This volume is organized similarly to its predecessor, in three sections aimed at facilitating critical attention to three main aspects of media culture: representation, reception, and production. Although each of these aspects of media culture often demands its own distinct research methods, which produce particular forms of theoretical and/or practical intervention, they remain porous and interconnected categories. For instance, identity and subjectivity are discussed throughout the volume, although they are the primary topics of chapters in Part 1—Representation and Identity, which focus on mediated portrayals of girlhood. Girls’ reception practices are the focus of Part 2—Reception, Community, Activism, yet such practices also frequently produce media, as well as generating community and political action. Mediated Girlhoods, Volume 1 devoted its third section to studying girls’ media production in relation to technology. Part 3 of this new volume, Production and Authority, features scholarship that explores how girls express agency and authority through media production. In addition, Part 3 incorporates concerns about girls’ media education and discusses the benefits of collaborative research and media-making between scholars and girls.
Part 1—Representation and Identity—is devoted to analyzing depictions of girlhood in commercial and independent media. Each of the chapters in this section examines media texts whose characters and subjects move beyond the normative identities privileged in mainstream media. Instead these chapters pay special attention to difference in order to explore and expand accepted notions about girlhood. These close readings of queer independent films, teen television, advertising, and Disney media examine the intersectional functions of race, ethnicity, age, generation, socio-economic class, sexuality, and gender in relation to girls and girlhood. They complicate accepted understandings of girlhood and thus girls’ media culture in radical and important ways. ← 4 | 5 →
In Chapter 1, Curran Nault analyzes two alternative cinematic tales: Ma Vie en Rose (Alain Berliner, 1999) and The Blossoming of Maximo Oliveros (Auraeus Solito, 2005). This chapter reveals how the girlyboy complicates the traditional assumption that each person is either a boy or a girl. Nault argues that these independent films present non-normative girlyboys never fully quelled by heteronormativity. Instead, they conjure fantastic, provisional spaces in which the girlyboy productively reframes traditional capitulations of boys, girls and the nuclear family. Importantly, Nault’s focus on the girlyboy also queries the utility of disciplinary distinctions, such as girlhood studies and boyhood studies, which seem to perpetuate a binary sex/gender system. This chapter demands that scholars continue to question the boundaries of our field and push our thinking beyond the untenable binaries of male/female, masculine/feminine, boy/girl.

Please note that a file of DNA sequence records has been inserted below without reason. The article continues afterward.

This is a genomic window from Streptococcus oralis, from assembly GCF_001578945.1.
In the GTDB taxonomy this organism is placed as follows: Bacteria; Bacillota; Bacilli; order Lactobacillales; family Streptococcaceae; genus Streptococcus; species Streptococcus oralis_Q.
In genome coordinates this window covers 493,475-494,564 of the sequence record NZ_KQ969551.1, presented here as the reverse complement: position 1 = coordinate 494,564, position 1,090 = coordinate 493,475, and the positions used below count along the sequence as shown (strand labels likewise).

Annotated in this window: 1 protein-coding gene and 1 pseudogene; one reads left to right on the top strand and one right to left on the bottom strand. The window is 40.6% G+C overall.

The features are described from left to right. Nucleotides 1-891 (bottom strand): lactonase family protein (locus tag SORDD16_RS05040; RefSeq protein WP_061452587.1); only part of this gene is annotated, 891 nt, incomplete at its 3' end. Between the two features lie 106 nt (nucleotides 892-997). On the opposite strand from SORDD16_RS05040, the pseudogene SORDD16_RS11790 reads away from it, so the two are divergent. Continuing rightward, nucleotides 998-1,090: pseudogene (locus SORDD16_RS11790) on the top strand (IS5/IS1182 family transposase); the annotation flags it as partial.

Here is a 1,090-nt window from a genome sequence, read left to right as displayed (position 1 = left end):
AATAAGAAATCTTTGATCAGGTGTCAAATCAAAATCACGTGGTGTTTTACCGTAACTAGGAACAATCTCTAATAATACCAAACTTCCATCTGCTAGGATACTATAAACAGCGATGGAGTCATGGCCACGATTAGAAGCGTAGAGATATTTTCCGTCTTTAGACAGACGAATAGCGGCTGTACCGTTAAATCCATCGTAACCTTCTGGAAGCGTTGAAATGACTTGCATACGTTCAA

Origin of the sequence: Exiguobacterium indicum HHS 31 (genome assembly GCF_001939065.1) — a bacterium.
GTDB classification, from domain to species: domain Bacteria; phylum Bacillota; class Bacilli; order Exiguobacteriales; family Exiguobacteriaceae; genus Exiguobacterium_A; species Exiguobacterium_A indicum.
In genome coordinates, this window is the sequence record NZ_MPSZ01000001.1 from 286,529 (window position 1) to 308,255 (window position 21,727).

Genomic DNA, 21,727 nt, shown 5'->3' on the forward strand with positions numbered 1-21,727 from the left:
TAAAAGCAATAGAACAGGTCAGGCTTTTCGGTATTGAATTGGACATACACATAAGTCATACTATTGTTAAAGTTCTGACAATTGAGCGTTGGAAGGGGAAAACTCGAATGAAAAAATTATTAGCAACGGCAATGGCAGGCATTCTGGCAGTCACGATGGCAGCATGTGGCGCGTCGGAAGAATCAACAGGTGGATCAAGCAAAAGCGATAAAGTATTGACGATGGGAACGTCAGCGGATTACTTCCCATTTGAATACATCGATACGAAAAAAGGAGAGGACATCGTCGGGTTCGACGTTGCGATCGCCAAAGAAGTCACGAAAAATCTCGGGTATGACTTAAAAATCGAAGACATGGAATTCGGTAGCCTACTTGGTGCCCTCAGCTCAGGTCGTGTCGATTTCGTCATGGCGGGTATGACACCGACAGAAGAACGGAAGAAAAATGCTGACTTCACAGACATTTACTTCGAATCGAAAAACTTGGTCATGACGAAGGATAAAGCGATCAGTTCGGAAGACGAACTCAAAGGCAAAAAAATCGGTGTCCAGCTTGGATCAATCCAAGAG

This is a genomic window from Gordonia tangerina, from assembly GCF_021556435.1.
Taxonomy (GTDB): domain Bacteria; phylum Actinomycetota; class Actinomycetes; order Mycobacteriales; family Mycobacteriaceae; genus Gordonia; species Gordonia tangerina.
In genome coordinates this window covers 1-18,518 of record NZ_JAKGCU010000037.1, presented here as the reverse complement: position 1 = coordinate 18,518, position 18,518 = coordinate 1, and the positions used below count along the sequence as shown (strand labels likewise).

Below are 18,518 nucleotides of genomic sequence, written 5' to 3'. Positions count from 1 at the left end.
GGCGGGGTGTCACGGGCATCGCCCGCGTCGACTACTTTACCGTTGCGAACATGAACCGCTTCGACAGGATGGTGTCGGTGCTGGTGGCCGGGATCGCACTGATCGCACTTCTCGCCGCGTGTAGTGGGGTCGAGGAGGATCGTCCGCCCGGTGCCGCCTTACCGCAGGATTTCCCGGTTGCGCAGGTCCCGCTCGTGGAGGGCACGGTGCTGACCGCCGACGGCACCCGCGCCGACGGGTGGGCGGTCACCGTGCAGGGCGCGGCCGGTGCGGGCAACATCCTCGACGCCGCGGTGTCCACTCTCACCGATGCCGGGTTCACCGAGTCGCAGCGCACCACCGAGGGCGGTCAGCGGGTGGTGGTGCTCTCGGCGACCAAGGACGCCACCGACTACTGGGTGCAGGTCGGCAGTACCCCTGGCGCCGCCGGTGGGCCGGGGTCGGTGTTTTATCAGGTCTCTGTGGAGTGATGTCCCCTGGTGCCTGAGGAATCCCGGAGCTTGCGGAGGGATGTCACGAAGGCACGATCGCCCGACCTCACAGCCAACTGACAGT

Complicating normative girlhood in a similar way to the girlyboy, transgender girl Jazz Jennings is the focus of Chapter 2. Rachel Reinke examines Jennings’ significance as a spokesperson for Johnson & Johnson’s “See the Real Me” advertising campaign to promote its Clean & Clear skincare line. Jennings is also a highly visible entrepreneur and advocate for transgender youth in the United States. Reinke argues that Jennings’ presence in this advertising campaign demands interrogation, especially in the contexts of consumer citizenship, affective labor, and media economies of visibility for transgender youth. This chapter demonstrates the ambiguous position occupied by transgender girlhood within the contemporary neoliberal mediascape, which reproduces normative, exclusionary ideologies while simultaneously appearing to promote acceptance and community. Like Nault’s, Reinke’s research urges us to rethink girlhood’s relationship with cisgender bodies and thus the subjects at the center of girls’ media culture.
Also focused on girlhood visibility in the context of neoliberalism, Cara Dickason analyzes three popular U.S. teen television dramas: Veronica Mars (UPN/CW, 2004–2007), Gossip Girl (CW, 2007–2012), and Pretty Little Liars (ABC Family, 2010–), which foreground girls’ constant exposure to surveillance. Dickason argues that these series reveal how surveillance assigns values to girls’ bodies based on race and class. All three series reassert a white racial hegemony by narrativizing white girls’ ubiquitous visibility without naming whiteness as such. In doing so, they marginalize non-white and working-class girls’ relationships to their own visibility and obscure the extent to which race and class determines girls’ experiences of surveillance. Dickason thus exposes the politics of surveillance culture for girls in these programs. Ultimately, they reinforce the dominant construction of middle-class white girls as those most worthy of attention and care.
- X, 246
- ISBN (ePUB)
- ISBN (PDF)
- ISBN (MOBI)
- ISBN (Hardcover)
- ISBN (Softcover)
- Publication date
- 2018 (February)
- New York, Bern, Berlin, Bruxelles, Frankfurt am Main, Oxford, Wien, 2018. X, 246 pp., 14 b/w ill.